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Trusts and Estates
Temple University School of Law
Baron, Jane B.

*At the end of each problem, say what the intent of the testator was and whether his intentions will be defeated by following the Wills Act
I.        Introduction
A.     Themes
1.      Freedom of testation – people can do what they want with their property at death
2.      The government may not regulate what you say, but it does regulate how you say it
a.       There are regulations about will – must be a signed writing and other formal requirements
b.      Your story will not be given legal effect without following the requirements
3.      The non-probate revolution
4.      The law in this area is becoming increasingly statutory rather than case law
5.      Behind every will provision is a real, human story
B.     Inheritance and Testation: Overview
1.      Hodel v. Irving found unconstitutional a statute which prevented Native Americans from devising their tiny fractional interests by effectively removing their ownership rights without compensation because it violated the Fifth Amendment
a.       The right to devise property by will and the right of inheritance are very important and cannot just be taken away
2.      Two sets of reasons for having free testation:
a.       Instrumental – it would be bad for society to not have it b/c people would not work as hard if they could not give it away; they would not put money in the bank so there would be less access to startup capital for business, etc. – incentives for saving would be reduced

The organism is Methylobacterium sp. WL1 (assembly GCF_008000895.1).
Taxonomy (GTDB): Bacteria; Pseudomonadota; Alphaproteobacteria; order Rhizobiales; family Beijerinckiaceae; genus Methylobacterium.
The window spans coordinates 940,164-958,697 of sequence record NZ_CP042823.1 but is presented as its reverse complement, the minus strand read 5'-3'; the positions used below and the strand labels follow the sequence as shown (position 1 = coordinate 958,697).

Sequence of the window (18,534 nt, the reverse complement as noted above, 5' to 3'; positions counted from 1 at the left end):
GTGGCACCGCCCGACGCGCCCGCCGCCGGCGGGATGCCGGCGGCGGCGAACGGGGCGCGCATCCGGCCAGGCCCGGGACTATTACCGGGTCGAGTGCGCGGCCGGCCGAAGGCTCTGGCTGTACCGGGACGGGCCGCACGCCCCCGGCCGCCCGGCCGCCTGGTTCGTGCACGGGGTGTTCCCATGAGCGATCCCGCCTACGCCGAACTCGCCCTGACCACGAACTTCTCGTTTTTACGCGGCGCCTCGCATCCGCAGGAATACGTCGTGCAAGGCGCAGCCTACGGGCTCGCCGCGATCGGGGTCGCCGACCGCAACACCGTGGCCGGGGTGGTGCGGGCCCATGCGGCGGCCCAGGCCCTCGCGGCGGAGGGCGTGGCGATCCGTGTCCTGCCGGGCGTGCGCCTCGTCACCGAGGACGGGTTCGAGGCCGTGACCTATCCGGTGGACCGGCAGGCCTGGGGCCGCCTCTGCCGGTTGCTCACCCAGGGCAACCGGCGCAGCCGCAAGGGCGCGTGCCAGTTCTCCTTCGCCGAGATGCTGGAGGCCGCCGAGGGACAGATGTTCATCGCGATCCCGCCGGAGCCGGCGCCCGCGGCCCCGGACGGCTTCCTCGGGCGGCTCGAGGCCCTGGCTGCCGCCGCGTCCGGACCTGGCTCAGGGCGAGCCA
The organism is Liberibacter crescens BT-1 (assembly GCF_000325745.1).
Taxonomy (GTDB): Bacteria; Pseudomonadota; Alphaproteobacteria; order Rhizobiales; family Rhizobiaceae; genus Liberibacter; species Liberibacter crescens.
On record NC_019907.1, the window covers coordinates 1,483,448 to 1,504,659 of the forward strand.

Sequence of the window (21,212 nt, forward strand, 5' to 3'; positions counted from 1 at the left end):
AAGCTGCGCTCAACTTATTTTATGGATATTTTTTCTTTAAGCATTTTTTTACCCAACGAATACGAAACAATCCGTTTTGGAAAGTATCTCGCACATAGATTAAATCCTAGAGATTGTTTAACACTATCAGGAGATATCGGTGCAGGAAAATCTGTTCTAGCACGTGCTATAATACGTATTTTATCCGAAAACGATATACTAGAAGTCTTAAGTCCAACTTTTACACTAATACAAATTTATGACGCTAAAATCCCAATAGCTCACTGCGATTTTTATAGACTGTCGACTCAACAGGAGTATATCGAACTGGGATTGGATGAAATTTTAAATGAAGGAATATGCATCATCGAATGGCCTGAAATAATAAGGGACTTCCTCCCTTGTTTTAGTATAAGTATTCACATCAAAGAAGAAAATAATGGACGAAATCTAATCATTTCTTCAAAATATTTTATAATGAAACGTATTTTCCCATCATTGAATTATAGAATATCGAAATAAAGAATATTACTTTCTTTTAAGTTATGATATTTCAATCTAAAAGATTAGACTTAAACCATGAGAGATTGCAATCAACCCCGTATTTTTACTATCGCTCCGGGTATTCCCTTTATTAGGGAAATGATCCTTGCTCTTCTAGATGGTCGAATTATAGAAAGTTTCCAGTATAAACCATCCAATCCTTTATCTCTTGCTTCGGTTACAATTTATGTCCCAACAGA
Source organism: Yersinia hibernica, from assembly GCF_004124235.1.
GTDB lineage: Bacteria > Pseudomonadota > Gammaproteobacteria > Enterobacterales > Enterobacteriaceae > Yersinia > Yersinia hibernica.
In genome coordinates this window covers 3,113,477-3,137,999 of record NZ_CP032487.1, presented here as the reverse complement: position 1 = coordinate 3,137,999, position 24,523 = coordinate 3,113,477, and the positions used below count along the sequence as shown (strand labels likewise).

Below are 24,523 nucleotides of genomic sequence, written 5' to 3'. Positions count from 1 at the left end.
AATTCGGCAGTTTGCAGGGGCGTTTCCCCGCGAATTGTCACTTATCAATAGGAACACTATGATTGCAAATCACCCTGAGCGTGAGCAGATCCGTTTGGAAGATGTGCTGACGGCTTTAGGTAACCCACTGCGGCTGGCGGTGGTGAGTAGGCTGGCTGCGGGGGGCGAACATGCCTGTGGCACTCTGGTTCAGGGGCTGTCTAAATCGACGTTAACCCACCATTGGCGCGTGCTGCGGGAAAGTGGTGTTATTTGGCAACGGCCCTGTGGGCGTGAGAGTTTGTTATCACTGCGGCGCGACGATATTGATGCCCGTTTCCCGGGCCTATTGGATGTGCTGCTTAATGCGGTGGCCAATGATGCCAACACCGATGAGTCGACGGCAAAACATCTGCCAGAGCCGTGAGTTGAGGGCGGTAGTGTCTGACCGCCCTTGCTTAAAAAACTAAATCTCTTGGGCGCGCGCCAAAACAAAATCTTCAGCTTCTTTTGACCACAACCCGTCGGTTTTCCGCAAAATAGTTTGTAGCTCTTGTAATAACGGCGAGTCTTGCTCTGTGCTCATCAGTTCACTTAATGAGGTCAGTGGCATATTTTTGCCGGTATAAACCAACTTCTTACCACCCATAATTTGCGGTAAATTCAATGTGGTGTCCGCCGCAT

b.      Emotionally grounded reasons – it is in the nature of people to want to be able to give their stuff away and to not allow this is to deprive people of something; by owning property, you should have a right to give it away if you yourself do not use it
c.       This is controversial b/c we do not actually know what would result w/o free testation
3.      Downside of free testation
a.       Wealthy families stay wealthy long after they did whatever it was to become wealthy – the people taking advantage of the fruits of their families labor did not actually do anything
b.      This is also controversial
c.       People try to control the behavior of others from beyond the grave
4.      We also do not know if we got rid of free testation if it would make things equal – Capital vs. Social Capital
a.       Social capital – spend money to get your children better educations and expose them to other better off things (culture, etc.) and therefore these people are better off by gaining this social capital w/o any actual transfer of wealth
b.      It is hard to equalize wealth because it is so much more than just money
5.      Introduction to the Problem of Dead Hand
a.       The controlling consideration in determining the meaning of a donative document is the donor’s intention and it is to be given effect to the maximum extent all

ndition upon the inheritance
v.       Class Notes
(a)        The same argument from Shelley v. Kramer appears to apply here
(b)        The court wants to keep 14A out because otherwise every time a will was probated where the will was irrational it would be state action to figure out what the will meant and therefore there would be no free testation because you would not be able to be irrational, which you have a right to be in a will, since it would be state action for the court to enforce those provisions
(c)        The father is trying to control his son – free testation as an exercise of power
(i)      There appears to be a conflict when the will was written
(ii)    But this conflict is now perpetuated forever – it can never be changed
(iii)   This is the problem of dead hand control
C.     The Probate Process
1.      Probate and Nonprobate Property
a.       Probate property – property that passes under the decedent’s will or by intestacy
b.      Nonprobate property – property passing under an instrument other than a will
c.       Distribution of probate assets may require a court proceeding (not always)